Ben, who I'd met in Santa Catalina, and I took the 7 am bus for the long journey from there to Playa Venao. I had been told about it from a Panamanian woman in Boquete who said that there was good surfing there. I looked it up and found a place that sounded very cool called Eco Venao, and eco-lodge in the jungle.
Ben and I laughed at the multiple bus journey there. In one town called Chitré, we were welcomed in to town by a bunch of larger than life sized cartoon statues of Jesus floating between what looked like giant eggshells, an M&M, Nemo, Barney, some huge bird, and an enormous Christmas present. It was an odd cast of characters to say the least.
We finally arrived at our very cool, but basic eco lodge. After a shower under our coconut shower head and we went to see the beach. The waves looked good, as did the surfers. The thing was that this area of Panama has recently had a boom in development so everything had gone up in price. We stopped for a beer and dinner at a bar restaurant on the beach that had been open for all of three weeks. There was another new and expensive hotel that had just been open for a month. Rooms started at $90 a night. Playa Venao had suddenly gotten pretty darn swank. Thankfully Eco Venao was a more affordable option, although they too had raised their prices.
After we were done we returned to our eco lodge to pack up for Pedasí. We had heard some rustling in the trees above our bamboo hut, and the unmistakable call of the howler monkey. We went outside and right above our hut were over 20 monkeys! It was incredible! There was even a Carablanca.
There were too many monkeys to get in one picture
We unsuccessfully tried to hitch a ride to Pedasí and ended up taking a cab in the end. Pedasí was a cute little town with tile roofs and charm. Apparently a lot of other folks saw its potential as well, because there is a lot of foreign development in the area. The place we ended up staying, was fantastic, but like Playa Venao the prices had gone up there as well.
The next morning we took a little stroll around Pedasí before our long journey to Panama City.
We passed over the Panama Canal entering the city and realized when we got to the bus station that this is a huge and somewhat dangerous city and we had no clue where we were going. I remembered something about Casco Viejo as being the historic part of the city and figured we’d get dinner there before my flight back to Colombia. Getting to Casco Viejo we rode through some pretty sketchy looking neighborhoods and I was glad to be in a cab. Casco Viejo itself seemed like a run down small version of Cartagena.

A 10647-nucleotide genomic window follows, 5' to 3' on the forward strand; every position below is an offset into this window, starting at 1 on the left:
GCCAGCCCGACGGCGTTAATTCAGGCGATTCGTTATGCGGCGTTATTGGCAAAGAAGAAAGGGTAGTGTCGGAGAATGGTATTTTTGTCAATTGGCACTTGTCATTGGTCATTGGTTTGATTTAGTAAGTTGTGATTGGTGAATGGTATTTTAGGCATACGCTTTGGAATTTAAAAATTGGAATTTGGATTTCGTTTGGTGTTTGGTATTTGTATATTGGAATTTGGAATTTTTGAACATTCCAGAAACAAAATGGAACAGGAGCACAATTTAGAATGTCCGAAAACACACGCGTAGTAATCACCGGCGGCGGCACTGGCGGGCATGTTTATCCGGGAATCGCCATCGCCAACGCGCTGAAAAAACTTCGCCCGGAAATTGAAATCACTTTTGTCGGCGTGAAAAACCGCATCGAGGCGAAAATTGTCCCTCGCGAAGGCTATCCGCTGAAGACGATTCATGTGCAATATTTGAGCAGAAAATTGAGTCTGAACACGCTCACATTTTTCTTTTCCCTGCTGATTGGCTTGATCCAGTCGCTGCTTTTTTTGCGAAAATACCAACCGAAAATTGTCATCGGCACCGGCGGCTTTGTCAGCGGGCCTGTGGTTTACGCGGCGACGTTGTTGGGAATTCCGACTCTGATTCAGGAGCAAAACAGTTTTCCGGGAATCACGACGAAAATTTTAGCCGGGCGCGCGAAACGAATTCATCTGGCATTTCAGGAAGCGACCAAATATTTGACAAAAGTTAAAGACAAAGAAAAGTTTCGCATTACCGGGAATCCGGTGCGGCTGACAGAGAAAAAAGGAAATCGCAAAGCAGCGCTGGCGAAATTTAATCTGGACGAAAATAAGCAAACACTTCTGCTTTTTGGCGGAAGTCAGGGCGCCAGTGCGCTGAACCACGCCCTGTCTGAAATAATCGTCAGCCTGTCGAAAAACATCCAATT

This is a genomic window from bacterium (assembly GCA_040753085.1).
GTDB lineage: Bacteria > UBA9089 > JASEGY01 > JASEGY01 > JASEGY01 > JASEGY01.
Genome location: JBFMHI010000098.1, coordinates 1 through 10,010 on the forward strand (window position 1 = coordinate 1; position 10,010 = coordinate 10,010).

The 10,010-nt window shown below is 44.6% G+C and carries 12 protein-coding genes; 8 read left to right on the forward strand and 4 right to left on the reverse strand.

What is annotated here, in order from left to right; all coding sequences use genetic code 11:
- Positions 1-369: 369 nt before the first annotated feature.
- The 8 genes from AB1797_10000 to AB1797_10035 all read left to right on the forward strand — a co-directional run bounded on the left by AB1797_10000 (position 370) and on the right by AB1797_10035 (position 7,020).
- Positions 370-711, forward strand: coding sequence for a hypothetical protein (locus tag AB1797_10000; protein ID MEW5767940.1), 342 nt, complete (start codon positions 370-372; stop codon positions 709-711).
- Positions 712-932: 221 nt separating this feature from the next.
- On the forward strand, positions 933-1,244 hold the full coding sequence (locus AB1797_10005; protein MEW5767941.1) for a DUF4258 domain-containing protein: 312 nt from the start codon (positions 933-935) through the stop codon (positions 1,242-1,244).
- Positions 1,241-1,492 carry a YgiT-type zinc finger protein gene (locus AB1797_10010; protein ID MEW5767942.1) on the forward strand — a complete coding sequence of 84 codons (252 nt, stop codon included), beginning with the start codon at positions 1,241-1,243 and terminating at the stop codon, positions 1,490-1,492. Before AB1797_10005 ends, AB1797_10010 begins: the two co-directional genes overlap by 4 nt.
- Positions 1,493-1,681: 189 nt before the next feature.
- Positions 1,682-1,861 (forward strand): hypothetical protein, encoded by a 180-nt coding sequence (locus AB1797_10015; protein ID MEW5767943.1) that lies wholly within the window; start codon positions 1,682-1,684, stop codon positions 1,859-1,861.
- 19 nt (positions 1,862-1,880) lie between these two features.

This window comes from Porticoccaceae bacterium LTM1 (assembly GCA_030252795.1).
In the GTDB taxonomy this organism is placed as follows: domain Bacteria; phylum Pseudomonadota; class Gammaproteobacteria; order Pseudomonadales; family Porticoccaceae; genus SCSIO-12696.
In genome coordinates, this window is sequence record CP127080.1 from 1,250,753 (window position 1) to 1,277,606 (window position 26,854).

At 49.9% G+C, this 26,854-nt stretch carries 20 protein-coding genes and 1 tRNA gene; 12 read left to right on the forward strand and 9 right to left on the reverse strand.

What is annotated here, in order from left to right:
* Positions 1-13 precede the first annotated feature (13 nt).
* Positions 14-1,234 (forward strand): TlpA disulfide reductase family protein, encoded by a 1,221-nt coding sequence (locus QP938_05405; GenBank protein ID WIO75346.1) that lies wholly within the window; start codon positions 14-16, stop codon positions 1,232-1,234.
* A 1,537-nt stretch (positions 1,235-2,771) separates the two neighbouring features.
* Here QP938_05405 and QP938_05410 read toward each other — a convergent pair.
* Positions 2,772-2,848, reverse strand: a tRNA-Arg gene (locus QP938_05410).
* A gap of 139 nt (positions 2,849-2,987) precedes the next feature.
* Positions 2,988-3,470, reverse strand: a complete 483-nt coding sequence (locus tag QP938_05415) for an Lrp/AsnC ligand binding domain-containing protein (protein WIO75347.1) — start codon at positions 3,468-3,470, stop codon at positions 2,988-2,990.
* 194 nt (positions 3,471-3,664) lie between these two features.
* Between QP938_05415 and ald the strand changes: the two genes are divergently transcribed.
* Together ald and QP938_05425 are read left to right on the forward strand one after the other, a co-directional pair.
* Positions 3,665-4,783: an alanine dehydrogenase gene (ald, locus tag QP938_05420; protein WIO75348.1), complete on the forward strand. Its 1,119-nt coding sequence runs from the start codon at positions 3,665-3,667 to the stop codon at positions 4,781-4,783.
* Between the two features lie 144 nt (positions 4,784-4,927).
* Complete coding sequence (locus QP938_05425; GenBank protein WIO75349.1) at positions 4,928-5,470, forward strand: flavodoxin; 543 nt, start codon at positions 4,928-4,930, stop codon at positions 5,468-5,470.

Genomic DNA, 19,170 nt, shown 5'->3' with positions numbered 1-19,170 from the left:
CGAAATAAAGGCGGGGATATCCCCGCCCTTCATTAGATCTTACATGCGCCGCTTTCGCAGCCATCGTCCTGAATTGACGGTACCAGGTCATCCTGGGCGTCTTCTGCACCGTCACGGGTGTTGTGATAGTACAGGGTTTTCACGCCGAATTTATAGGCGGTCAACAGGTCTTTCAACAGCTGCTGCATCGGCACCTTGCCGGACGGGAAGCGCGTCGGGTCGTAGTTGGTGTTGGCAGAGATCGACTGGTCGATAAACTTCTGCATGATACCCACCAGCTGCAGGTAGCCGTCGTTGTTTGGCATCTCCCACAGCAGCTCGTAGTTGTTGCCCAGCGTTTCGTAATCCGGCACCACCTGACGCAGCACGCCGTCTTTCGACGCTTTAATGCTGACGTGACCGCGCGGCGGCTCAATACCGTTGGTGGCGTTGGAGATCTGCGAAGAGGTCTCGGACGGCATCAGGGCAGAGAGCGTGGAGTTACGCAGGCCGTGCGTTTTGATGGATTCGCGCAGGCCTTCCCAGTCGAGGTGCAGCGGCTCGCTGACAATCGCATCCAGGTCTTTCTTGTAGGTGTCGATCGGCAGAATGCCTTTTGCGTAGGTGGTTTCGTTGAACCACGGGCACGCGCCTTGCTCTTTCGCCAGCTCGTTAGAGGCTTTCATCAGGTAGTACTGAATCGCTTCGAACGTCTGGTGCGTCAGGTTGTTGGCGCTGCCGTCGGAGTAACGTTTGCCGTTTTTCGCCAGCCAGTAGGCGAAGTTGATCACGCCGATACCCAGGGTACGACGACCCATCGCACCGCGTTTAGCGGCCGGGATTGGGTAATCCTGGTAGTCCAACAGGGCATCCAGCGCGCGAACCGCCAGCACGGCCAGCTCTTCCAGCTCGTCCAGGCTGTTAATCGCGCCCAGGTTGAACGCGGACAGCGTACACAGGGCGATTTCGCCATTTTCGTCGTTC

The day we were there was the 46th anniversary of the Flag Riots of 1964. Apparently the Flag Riots started with some disagreement between high school and university students arguing about flying the US and Panamanian flags. A riot broke out and 12 people were killed and millions of dollars worth of property were destroyed. There were not many people out in Casco Viejo despite being a Saturday and I don’t know if a – it’s always like that, b – people were mourning the loses, or c – that no alcohol was available for purchase in either restaurant or store. My guess is option c.
I left in my cab and headed to the airport, bidding adieu to Ben who was on his way back to Nicaragua and the Spain. I met some foreigners headed to Colombia and they were on my plane. The first stop of the plane was in Cartagena – that is where all the foreigners departed. I was with a handful of Colombians on the short plane ride back to Barranquilla.
Panama was really a relaxing vacation. I felt like I saw a lot of the country, but my regret is that I didn’t really spend time with any Panamanians, but rather a lot of tourists. I didn’t speak that much Spanish while I was there either. Heading back to Colombia would change both of those in a hurry.
Now, back to our previously scheduled “La Vida Colombiana”